Crooked Finger (crookedfingers) wrote,
Crooked Finger

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we serve a Risen Savior

It is 5:37 PM Friday night. I am down in the lower level again because Carol has the TV on and I can not think with the television on making a lot of meaningless noise. Carol likes watching reruns and reading her book on cancer, she is relaxing. I like to relax in silence sitting in the dining room reading my books and just sitting waiting for Time to be no more.

I have been wanting to quote from my Reformation Commentary on the Acts of the Apostle so I will do that as a way to get my mind on something soul saving.

"The God of our fathers raised up Jesus whom you murdered by hanging on a tree. Him God has exalted to His right hand to be Prince and Savior, to give repentance to Israel and forgiveness of sins" Acts 5:30,31.

"Repentance Begins And Continues By God's Grace. John Calvin: Repentance is indeed a voluntary conversion, but what is the source of this willingness except that God changes our heart, making a heart of flesh out of a heart of stone, one that is pliable out of one that is hard and stiff, and, finally, one that is upright out of one that is crooked? And this happens when Christ regenerates us by his Spirit. Of course, this is not the gift of a single moment but one that must be increased daily all through life until at last we draw near to God completely; and that will take place only when we have put off our flesh. It is certainly the beginning of repentance when a person who was previously alienated from God renounces himself and the world and begins a new life. But because we have only started out on the way and are far from the goal, we must constantly press on. We obtain both of these things by the help of Christ. For as he begins repentance in us, so he also gives us perseverance. Commentary On Acts 5:31.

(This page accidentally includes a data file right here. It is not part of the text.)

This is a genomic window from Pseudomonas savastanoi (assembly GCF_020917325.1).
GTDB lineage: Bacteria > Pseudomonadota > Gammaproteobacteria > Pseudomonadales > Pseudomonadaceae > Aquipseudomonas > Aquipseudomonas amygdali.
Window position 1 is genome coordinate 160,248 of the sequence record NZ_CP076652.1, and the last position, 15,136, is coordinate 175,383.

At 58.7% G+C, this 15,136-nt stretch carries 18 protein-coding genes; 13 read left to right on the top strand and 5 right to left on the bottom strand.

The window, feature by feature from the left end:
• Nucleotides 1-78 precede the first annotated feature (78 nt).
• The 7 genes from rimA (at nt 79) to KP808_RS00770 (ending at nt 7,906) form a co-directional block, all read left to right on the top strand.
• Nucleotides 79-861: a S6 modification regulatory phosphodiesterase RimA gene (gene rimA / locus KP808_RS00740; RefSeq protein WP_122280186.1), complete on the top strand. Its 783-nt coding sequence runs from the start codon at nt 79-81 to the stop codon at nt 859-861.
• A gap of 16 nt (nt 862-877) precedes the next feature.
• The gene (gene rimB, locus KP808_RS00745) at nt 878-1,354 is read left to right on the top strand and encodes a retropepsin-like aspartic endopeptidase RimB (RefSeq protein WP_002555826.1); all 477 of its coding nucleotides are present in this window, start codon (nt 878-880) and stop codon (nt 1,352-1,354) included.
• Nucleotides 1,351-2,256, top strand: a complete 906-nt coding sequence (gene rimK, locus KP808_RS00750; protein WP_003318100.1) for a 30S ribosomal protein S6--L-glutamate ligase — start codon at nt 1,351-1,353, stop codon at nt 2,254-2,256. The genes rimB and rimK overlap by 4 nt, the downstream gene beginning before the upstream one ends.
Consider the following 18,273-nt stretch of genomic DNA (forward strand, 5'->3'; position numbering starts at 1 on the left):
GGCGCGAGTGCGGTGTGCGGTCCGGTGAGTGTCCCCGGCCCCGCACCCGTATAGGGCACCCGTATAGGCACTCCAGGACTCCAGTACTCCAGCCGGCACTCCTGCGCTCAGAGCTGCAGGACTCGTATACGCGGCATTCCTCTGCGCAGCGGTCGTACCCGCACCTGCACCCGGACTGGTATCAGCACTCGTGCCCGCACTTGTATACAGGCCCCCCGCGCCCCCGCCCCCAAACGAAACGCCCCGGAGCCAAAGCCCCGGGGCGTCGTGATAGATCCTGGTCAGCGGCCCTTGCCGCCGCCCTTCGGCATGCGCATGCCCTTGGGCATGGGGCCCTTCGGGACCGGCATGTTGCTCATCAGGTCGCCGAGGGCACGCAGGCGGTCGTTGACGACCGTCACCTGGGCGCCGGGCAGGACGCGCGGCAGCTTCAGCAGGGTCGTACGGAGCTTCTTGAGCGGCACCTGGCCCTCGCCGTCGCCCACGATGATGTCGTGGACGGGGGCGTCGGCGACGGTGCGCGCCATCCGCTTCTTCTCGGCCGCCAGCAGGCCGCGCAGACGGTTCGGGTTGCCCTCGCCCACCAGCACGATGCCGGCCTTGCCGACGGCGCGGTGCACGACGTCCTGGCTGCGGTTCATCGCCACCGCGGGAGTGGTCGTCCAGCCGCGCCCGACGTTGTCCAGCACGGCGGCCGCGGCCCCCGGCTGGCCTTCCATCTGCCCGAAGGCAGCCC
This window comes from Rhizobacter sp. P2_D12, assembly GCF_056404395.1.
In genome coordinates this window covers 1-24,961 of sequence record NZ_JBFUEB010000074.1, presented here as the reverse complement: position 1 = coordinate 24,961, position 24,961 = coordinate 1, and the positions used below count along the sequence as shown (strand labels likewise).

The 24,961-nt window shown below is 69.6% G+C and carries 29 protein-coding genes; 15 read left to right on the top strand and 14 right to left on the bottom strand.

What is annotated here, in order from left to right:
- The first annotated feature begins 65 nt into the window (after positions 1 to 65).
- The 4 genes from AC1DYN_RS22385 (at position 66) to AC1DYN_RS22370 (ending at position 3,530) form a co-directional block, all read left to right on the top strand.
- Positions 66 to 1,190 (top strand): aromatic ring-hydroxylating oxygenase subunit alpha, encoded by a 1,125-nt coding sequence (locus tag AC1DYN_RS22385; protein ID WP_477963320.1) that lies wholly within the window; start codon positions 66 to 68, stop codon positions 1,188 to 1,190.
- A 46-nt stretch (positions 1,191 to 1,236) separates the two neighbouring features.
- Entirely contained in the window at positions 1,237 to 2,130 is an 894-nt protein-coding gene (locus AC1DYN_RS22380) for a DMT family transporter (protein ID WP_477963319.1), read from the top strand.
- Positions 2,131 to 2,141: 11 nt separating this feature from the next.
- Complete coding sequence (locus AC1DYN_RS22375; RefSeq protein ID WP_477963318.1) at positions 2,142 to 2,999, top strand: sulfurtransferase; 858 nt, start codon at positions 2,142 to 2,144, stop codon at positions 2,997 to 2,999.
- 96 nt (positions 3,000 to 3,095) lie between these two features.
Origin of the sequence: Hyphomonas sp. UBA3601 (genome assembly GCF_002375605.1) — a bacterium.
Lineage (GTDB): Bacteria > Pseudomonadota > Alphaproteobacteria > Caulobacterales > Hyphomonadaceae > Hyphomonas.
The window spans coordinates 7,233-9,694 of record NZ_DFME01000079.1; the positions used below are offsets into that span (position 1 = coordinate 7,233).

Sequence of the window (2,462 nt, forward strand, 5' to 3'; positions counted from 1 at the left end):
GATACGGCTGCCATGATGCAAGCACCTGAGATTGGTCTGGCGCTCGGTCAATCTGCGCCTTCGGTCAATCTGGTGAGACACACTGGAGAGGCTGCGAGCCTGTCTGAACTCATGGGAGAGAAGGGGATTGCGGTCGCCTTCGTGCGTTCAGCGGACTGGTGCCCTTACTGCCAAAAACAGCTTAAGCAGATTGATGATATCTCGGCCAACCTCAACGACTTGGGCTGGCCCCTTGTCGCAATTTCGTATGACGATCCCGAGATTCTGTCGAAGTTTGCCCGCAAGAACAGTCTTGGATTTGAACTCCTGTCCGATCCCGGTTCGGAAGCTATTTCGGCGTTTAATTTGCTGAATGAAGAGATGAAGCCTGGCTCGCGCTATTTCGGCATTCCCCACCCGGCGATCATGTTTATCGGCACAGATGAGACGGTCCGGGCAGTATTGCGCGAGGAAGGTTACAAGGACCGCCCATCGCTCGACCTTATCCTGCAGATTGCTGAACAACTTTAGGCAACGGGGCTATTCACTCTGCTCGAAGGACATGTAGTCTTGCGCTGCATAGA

The Benefits Of Christ Are Repentance And Forgiveness. Rudolf Gwalther. Although a person is converted to God, our salvation is still not perfect and full. When we are sinners, we still have need of forgiveness and satisfaction, since nothing else will satisfy God's justice. But as we have said even now that we could not convert to God unless we were regenerated by Christ, much less can we satisfy for our sins. And Christ teaches us that our sins are such a debt that we are not able to pay. Therefore, just as in the first part, Christ supported our infirmity, so in this also he helps us. By the merit of his death he both purges the debt of our sin and makes us just in the sight of God, while he bestows his righteousness on us who believe in him. Therefore, he became sin for us, that we by his means should be that righteousness which is acceptable before God. Both these things without which no one can be saved comes as benefits of Christ alone. . . This is the reason that [Peter], comprehending the sum of the gospel in few words, teaches that repentance and forgiveness of sins must be preached in his name. Homily 37, Acts 5:27-32." pg. 68

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